Much of my daily work involves using multiple clouds and I do the same for my personal infrastructure, too. Building mesh networks between each piece of cloud infrastructure, my home, and my mobile phone quickly became overwhelming. That’s where Tailscale came in and completely changed my workflow.
What is Tailscale?
The company claims it’s “a secure network that just works” and that definition fits well. Tailscale builds on protocols used in Wireguard to dynamically maintain a mesh network between any number of devices. Forget about sharing keys, managing complex IP space, and automating configuration changes. It handles all of that for you.
Setting up Tailscale is outside of the scope of this post, but once you get going, you can add a node to the network and access anything else running Tailscale within your account. The free account comes with 20 devices and a subnet router.
A subnet router allows you to install Tailscale on one device (perhaps one device in your home) and then relay traffic to all devices on that network through that single node. I use this on my home router and this saves me the work of installing Tailscale on multiple devices at home.
Even private networks need security
Tailscale does give you a private mesh network with automatically updating encryption keys and access control lists (ACLs), but it needs to be secured like any other private network. If an attacker gains access to any of the nodes you have running Tailscale, then they could potentially wander throughout your Tailscale network.
You may be tempted to trust all traffic on your Tailscale network, but a firewall gives you one extra layer of protection so you’re only exposing the right ports to the right nodes. I wrote about the need for host firewalls (even in the cloud) on the Red Hat blog.
Tailscale and firewalld
I use firewalld to manage my firewall configuration and to keep it consistent for both IPv4 and IPv6 connections. You can use it to easily secure your Tailscale network.
For those unfamiliar with firewalld, it uses zones to define what traffic should be allowed in or out of a system. Each zone can have lots of rules assigned for certain services, ports, sources, and destinations. You can add network interfaces to each zone to control access.
A router has a public-facing port that goes out to the internet and an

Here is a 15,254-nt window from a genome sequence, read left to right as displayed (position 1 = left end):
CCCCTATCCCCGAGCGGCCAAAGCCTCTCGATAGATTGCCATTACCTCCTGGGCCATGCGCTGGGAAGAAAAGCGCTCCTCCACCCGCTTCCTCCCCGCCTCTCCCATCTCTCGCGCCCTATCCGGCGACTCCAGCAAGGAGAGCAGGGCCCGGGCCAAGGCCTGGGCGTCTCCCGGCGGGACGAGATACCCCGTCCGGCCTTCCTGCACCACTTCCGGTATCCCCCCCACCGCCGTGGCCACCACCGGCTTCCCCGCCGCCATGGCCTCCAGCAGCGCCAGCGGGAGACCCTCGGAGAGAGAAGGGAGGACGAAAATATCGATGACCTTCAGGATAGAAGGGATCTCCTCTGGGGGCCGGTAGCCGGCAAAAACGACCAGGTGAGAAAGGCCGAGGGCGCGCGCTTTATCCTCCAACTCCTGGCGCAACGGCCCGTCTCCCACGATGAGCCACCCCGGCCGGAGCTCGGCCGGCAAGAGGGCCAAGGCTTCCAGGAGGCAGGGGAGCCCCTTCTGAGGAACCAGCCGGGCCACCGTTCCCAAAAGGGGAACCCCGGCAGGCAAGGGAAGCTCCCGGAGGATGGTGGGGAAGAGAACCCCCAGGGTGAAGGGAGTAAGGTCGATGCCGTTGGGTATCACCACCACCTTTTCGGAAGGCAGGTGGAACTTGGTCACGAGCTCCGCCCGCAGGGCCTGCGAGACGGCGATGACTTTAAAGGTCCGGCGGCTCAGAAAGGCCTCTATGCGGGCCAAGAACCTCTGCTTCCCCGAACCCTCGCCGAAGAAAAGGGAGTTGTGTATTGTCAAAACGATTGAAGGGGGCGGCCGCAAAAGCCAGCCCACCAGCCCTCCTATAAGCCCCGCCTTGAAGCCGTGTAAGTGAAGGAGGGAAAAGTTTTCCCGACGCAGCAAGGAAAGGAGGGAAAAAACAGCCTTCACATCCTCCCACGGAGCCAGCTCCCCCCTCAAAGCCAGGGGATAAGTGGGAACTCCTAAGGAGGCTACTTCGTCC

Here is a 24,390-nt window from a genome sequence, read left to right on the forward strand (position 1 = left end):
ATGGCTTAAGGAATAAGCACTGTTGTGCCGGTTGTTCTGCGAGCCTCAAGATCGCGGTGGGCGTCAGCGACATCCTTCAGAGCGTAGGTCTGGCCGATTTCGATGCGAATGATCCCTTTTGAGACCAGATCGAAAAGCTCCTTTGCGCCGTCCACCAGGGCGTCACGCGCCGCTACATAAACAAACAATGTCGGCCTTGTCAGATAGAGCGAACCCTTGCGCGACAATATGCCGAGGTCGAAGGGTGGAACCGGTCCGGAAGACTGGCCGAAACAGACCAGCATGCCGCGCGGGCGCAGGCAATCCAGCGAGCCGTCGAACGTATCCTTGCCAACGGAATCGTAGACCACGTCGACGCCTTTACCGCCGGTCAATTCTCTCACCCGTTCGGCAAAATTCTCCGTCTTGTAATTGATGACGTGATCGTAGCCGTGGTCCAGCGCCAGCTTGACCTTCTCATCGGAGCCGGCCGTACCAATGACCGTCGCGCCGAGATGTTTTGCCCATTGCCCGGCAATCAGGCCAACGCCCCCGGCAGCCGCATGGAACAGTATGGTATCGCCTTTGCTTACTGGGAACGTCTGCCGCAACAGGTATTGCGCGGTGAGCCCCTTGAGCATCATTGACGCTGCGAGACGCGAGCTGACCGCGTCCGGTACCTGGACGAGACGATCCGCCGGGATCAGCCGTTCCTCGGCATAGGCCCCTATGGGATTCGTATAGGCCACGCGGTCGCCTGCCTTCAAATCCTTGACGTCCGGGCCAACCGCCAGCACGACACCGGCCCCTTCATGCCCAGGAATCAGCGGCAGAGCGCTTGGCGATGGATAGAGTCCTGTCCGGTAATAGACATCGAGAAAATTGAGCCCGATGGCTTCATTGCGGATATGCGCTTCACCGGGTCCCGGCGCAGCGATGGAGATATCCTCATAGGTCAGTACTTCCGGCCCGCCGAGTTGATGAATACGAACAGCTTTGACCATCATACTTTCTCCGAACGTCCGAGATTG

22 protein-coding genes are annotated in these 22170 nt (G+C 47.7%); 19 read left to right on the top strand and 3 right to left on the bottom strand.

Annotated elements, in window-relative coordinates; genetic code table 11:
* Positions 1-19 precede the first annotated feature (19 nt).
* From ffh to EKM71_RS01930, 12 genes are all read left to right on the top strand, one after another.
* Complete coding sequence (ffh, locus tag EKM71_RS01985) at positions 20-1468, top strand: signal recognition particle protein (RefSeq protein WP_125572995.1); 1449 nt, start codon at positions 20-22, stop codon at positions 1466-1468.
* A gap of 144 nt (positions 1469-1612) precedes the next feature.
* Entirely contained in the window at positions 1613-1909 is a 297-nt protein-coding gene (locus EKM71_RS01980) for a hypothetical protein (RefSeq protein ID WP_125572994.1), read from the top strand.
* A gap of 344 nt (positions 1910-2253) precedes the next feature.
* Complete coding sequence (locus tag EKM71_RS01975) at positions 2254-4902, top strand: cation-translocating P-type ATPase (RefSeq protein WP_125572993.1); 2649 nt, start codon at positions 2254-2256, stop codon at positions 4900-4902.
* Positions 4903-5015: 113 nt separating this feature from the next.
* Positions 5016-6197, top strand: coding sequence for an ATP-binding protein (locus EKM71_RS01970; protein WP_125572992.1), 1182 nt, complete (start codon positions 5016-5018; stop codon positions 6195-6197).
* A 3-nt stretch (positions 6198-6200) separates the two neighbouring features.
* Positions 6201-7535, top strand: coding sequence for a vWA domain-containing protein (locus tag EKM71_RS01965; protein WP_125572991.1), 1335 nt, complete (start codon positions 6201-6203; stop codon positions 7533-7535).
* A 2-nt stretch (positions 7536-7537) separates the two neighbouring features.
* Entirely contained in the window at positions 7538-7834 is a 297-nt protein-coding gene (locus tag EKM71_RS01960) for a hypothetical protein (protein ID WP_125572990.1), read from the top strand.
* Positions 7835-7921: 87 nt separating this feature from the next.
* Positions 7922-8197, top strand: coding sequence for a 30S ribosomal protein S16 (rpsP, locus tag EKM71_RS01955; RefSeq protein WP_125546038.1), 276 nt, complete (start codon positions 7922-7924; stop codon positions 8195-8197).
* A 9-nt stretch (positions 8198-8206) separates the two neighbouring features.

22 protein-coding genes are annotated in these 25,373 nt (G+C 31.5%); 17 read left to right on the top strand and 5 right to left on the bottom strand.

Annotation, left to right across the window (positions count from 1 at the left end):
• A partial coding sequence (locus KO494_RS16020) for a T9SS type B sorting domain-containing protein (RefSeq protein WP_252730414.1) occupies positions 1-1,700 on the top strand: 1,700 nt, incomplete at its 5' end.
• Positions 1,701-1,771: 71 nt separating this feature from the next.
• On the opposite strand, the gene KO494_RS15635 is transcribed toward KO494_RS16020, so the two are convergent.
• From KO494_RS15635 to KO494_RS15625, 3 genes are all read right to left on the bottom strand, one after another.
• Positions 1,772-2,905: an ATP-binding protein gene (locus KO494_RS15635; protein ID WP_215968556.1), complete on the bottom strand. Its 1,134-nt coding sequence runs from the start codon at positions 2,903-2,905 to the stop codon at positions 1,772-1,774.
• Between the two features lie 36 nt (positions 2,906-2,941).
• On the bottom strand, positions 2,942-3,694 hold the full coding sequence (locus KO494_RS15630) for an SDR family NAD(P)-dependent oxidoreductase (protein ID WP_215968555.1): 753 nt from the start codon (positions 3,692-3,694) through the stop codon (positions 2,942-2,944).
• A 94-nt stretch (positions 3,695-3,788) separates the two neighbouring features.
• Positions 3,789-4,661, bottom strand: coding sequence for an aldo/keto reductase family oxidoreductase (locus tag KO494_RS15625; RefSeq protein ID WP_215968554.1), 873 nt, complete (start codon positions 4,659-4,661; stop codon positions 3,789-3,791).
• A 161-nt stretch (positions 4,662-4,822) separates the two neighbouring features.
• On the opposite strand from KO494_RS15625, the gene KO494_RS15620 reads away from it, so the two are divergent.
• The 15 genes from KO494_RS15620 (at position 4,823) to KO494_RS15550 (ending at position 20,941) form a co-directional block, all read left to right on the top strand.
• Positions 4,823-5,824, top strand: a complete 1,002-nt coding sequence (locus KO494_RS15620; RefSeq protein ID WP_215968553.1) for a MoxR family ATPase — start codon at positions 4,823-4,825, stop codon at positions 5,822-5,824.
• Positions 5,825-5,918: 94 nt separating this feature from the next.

internal-facing port that goes to the local area network (LAN). I put my
internet-facing network device in the
public zone and I put the
internal-facing network device in the
internal zone. Then I can allow inbound
DNS on the
internal zone but block it in the
Tailscale adds a network interface called
tailscale0 by default. All of the
traffic that flows into and out of your mesh network goes through that device.
First off, decide which firewall zone you want to use for Tailscale. You could
certainly create a new zone, but I’m using
dmz for mine.
$ sudo firewall-cmd --list-all --zone=dmz dmz target: default icmp-block-inversion: no interfaces: sources: services: ssh ports: protocols: forward: no masquerade: no forward-ports: source-ports: icmp-blocks: rich rules:
dmz allows the ssh service and nothing else. If you want to expose
a web server to the Tailscale network, just add the services:
$ sudo firewall-cmd --add-service=http --zone=dmz $ sudo firewall-cmd --add-service=https --zone=dmz
The last step is to add the
tailscale0 interface to the
$ sudo firewall-cmd --add-interface=tailscale0 --zone=dmz
Now we can check the zone to be sure everything is ready:
$ sudo firewall-cmd --list-all --zone=dmz dmz target: default icmp-block-inversion: no interfaces: tailscale0 sources: services: http https ssh ports: protocols: forward: no masquerade: no forward-ports: source-ports: icmp-blocks: rich rules:
The last step is to save the firewall configuration to permanent storage so that it’s applied after a reboot:
$ sudo firewall-cmd --runtime-to-permanent
Photo credit: zhang kaiyv